Second Lieutenant Ralph Michael Cummings

This is part of a series of essays about the First World War casualties commemorated by the Commonwealth War Graves Commission in Massachusetts.

Ralph Michael Cummings

Second Lieutenant Ralph Michael Cummings was typical of the young men who volunteered to fly with the Royal Flying Corps, only to be killed during training.

He was born on 15 December 1894 at Fredericton, New Brunswick, Canada, the eldest son of Michael and Minnie Cummings.[1] The family emigrated to Massachusetts in 1895, where a second son was born. Ralph Cummings became a naturalised citizen of the United States in 1913. Prior to his enlistment, he lived in West Bridgewater and work as a salesman for R. H. Stearns & Co.

Cummings enlisted into the Royal Flying Corps in Toronto on 25 July 1917 as a flying cadet, and was allocated the number 614998. Following his first phase of training, he was commissioned into the Royal Flying Corps as a Second Lieutenant on probation on 1 January 1918.

At some stage in his training, Cummings had travelled to Texas to fly and by the turn of the year he was attached to the School of Aerial Gunnery. On 15 January, he was involved in an accident in a Curtis JN4, the cause of which was not determined by the subsequent board of inquiry. Also in the aircraft was Napoleon G. Ouellette, a soldier serving with the Air Service, United States Army.[2] Ouellette was only slightly injured but Cummings was seriously injured and he died the next day. His remains were sent home and he was buried in Saint Michael’s Cemetery, Avon. His parents and brother are also buried there. His grave is in the eastern part of the cemetery in Lot 128 marked with a Commonwealth War Graves Commission headstone; a large family marker is nearby.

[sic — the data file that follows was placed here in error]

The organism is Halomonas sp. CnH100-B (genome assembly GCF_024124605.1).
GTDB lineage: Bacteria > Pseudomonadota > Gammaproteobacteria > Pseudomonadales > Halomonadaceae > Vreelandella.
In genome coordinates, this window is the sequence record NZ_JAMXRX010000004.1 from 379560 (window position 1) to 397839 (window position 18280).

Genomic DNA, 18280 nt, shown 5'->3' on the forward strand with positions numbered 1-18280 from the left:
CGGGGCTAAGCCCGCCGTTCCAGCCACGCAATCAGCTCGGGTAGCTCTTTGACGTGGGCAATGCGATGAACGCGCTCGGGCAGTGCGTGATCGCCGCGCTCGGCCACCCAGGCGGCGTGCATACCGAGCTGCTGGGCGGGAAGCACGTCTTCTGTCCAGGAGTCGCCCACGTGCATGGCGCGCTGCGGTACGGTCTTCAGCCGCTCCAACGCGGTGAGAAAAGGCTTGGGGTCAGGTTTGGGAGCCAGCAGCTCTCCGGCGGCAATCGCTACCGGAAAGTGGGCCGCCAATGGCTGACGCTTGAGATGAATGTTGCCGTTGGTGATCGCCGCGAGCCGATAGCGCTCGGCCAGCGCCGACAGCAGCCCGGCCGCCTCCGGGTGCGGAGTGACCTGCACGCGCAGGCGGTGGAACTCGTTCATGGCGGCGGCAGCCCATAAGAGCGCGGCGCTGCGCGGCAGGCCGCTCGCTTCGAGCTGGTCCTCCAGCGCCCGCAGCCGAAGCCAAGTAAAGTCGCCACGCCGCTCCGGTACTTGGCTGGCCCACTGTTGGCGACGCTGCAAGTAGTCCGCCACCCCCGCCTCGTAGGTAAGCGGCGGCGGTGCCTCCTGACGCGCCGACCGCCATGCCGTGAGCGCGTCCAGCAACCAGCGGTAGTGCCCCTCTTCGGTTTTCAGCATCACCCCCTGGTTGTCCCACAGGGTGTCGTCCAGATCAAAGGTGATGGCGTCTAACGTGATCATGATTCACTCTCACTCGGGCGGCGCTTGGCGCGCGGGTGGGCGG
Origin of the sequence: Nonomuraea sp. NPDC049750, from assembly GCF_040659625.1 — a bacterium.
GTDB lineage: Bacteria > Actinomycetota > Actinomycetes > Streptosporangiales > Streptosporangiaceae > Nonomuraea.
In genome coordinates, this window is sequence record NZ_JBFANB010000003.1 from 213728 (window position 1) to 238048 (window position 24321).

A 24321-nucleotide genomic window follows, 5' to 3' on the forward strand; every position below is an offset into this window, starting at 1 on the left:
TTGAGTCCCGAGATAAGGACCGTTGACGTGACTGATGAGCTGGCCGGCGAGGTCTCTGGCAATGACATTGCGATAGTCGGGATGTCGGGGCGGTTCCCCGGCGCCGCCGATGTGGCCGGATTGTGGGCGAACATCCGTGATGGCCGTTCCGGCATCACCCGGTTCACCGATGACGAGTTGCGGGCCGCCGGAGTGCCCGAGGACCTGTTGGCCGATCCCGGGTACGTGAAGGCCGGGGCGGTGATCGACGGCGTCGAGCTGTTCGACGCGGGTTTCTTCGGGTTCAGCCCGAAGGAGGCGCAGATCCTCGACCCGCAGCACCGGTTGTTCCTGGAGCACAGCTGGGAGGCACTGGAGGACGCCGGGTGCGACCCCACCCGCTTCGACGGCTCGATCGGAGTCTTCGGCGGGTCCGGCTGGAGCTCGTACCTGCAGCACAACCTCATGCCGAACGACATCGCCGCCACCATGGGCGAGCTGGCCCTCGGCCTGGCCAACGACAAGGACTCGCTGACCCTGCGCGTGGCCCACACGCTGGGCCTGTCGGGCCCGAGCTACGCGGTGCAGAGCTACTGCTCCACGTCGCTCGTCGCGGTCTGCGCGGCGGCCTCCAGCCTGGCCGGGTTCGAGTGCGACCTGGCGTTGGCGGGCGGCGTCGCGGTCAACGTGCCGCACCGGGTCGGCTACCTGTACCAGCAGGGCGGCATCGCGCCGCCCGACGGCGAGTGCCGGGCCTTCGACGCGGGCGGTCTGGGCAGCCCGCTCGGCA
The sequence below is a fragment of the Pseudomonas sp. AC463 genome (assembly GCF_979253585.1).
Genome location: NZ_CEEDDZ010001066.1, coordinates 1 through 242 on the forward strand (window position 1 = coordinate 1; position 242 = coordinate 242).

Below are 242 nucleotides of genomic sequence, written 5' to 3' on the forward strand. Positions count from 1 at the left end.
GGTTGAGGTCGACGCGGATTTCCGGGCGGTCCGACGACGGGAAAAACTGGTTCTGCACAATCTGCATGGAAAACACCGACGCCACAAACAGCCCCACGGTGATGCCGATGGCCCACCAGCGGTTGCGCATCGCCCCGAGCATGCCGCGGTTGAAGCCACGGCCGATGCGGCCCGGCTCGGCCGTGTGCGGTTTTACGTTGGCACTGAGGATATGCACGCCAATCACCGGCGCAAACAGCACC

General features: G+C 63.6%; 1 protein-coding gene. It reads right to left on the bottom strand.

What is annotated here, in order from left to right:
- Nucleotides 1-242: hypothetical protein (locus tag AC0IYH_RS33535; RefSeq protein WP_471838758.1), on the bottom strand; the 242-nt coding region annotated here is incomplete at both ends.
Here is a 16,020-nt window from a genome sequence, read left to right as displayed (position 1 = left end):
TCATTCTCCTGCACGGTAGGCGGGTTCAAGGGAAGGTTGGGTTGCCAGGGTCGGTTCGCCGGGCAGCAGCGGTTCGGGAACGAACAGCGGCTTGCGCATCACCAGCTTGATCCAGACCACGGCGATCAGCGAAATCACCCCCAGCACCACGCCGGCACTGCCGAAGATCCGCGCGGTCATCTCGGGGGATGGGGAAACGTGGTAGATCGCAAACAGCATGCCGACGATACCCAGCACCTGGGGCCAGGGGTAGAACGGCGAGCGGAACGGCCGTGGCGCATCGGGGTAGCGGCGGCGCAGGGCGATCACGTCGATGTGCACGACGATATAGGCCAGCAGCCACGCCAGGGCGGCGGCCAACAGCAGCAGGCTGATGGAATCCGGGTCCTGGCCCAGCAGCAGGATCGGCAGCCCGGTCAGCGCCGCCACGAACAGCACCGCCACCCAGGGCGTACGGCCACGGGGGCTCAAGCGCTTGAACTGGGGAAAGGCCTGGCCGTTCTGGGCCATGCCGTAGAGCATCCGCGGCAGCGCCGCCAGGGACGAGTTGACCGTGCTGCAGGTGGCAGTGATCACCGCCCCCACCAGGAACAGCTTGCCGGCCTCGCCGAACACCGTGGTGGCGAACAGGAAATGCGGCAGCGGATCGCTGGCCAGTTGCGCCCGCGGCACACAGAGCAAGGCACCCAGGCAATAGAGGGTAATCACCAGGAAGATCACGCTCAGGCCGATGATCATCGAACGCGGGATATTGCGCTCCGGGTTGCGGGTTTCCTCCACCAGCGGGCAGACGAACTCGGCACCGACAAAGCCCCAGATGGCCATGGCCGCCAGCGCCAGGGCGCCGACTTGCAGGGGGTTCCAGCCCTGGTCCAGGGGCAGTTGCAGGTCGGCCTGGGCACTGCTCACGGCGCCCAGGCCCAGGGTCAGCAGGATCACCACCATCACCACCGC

The grave of Ralph Michael Cummings

Second Lieutenant Cummings is commemorated on page 585 of the Canadian First World War Book of Remembrance; that page is displayed on 18 December. He is also commemorated on the Royal Flying Corps & Royal Air Force memorial in Greenwood Cemetery, Fort Worth; in the Brockton Honor Roll;[3] and on the war memorial at West Bridgewater Town Hall.


1. (Back) Michael John Cummings (19 December 1865-1937) married Minnie A. Landers (c1870-1913) in 1892: Arthur M. (26 May 1899-1934).
2. (Back) Napoleon George Ouellette (10 January 1896-5 November 1961) later served as a Private First Class in France with 28th Aero Squadron.
3. (Back) Brockton World War Victory Association. (1919). Brockton’s Honor Roll of Her Sons Who Made the Supreme Sacrifice in the World War. Brockton: The Association. p 101. The Honor Roll was produced for the first memorial service on 26 May 1919.

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